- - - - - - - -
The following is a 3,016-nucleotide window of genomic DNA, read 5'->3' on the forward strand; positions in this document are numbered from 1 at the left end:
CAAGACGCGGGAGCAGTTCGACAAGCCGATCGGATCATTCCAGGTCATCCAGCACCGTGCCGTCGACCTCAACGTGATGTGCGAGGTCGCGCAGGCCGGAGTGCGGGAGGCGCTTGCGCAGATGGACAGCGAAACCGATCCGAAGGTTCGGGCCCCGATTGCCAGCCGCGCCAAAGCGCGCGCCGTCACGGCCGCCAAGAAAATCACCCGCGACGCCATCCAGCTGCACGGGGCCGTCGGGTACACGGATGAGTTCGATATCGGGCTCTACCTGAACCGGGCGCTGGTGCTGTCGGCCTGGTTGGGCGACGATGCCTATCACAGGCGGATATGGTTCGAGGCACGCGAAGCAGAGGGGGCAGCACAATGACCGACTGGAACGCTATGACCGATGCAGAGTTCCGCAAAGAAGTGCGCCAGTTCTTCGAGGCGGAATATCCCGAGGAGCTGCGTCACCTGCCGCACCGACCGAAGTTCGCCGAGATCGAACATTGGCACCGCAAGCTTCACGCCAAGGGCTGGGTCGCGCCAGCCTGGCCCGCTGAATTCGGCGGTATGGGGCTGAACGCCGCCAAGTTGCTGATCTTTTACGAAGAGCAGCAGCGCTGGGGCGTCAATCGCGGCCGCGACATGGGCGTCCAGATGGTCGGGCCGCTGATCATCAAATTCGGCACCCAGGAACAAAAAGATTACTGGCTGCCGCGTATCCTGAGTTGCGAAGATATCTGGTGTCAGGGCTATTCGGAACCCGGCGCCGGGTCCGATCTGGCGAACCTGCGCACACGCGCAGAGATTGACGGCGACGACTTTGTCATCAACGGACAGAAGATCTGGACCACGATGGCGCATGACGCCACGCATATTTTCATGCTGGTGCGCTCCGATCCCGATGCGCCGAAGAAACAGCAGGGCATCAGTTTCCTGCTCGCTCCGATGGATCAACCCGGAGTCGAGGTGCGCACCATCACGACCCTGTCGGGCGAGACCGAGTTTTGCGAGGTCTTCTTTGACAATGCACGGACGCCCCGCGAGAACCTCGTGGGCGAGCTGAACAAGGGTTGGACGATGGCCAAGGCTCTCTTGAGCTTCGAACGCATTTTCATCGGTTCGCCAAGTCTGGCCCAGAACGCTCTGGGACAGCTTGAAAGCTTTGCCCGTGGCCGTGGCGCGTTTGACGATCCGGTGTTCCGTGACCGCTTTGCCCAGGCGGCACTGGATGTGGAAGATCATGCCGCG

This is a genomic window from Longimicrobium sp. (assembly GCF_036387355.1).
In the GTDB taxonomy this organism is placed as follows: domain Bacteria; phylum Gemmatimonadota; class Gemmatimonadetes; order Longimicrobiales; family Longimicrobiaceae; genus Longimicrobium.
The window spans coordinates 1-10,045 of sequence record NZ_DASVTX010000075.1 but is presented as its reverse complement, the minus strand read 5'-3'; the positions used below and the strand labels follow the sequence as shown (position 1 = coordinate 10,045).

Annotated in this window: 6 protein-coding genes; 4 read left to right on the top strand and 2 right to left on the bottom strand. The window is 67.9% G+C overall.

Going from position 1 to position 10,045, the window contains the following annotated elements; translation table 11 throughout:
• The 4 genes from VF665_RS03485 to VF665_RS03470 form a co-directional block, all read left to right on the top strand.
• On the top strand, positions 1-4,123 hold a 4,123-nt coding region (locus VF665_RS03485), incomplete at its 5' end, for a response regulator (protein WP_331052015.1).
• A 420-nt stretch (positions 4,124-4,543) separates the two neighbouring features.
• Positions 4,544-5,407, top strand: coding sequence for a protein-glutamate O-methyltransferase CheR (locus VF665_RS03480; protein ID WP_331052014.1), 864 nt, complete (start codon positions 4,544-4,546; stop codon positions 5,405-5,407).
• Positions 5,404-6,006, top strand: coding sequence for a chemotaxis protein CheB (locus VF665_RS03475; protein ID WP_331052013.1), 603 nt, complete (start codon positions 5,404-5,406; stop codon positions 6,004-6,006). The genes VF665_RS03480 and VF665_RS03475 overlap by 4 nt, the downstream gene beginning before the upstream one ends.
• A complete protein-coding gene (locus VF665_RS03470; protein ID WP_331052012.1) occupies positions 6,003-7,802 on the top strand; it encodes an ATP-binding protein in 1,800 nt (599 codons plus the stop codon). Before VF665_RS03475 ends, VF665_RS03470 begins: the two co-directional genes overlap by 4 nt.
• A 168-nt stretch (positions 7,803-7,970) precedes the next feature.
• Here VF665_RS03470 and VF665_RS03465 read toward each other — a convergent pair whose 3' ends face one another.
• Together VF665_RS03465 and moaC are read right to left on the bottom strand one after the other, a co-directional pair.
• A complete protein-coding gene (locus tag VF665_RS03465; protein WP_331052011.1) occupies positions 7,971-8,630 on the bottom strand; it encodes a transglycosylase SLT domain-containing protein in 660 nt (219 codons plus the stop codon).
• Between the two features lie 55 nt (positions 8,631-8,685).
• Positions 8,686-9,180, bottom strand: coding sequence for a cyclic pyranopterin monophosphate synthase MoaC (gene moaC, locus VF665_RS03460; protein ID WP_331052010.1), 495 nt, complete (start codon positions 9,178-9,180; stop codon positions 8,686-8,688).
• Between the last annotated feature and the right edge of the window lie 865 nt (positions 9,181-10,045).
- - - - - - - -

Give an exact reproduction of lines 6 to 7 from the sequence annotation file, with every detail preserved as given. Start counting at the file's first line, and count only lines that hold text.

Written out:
Annotated in this window: 6 protein-coding genes; 4 read left to right on the top strand and 2 right to left on the bottom strand. The window is 67.9% G+C overall.

Going from position 1 to position 10,045, the window contains the following annotated elements; translation table 11 throughout: